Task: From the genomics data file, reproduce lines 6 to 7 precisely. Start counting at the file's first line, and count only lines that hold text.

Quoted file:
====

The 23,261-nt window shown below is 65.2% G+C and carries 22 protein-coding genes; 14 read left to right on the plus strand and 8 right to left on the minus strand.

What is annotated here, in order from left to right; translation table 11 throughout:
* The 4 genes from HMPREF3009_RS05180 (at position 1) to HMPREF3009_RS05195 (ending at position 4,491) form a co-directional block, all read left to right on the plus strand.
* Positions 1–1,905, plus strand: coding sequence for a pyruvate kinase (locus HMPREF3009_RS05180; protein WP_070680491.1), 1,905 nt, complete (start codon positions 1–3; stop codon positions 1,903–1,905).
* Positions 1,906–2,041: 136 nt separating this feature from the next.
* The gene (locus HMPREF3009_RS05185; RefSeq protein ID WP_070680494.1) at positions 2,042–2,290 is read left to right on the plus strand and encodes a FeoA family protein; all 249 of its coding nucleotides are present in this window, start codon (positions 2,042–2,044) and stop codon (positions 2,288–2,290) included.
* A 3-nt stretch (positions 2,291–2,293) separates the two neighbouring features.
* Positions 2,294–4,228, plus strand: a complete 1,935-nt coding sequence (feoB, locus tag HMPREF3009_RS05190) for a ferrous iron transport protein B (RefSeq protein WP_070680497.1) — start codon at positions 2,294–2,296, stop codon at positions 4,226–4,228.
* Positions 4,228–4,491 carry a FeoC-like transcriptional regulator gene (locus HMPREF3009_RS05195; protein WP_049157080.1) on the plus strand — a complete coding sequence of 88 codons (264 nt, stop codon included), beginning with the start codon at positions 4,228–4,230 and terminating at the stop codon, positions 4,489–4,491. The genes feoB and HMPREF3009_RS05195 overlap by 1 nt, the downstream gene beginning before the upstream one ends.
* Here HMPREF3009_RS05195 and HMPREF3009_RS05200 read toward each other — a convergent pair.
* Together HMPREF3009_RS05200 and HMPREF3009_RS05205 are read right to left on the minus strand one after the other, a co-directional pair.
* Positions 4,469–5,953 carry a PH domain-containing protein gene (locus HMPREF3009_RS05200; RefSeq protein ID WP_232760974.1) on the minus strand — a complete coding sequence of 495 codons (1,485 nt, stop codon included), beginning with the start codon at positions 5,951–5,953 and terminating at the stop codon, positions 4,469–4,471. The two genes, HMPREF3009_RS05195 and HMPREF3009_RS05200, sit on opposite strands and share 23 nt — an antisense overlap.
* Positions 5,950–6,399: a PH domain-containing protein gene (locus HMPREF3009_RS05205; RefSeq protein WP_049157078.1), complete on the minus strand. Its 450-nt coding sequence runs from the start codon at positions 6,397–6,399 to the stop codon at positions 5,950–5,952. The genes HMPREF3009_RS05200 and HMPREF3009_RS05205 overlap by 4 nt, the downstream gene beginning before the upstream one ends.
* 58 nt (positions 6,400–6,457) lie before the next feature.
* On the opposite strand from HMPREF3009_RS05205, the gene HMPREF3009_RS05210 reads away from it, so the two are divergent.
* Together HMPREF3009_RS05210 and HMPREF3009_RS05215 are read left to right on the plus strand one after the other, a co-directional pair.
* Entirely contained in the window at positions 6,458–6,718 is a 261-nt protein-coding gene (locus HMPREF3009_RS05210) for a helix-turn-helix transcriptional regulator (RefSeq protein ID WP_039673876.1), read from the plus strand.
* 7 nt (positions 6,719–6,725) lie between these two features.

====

* The gene (locus HMPREF3009_RS05185; RefSeq protein ID WP_070680494.1) at positions 2,042–2,290 is read left to right on the plus strand and encodes a FeoA family protein; all 249 of its coding nucleotides are present in this window, start codon (positions 2,042–2,044) and stop codon (positions 2,288–2,290) included.
* A 3-nt stretch (positions 2,291–2,293) separates the two neighbouring features.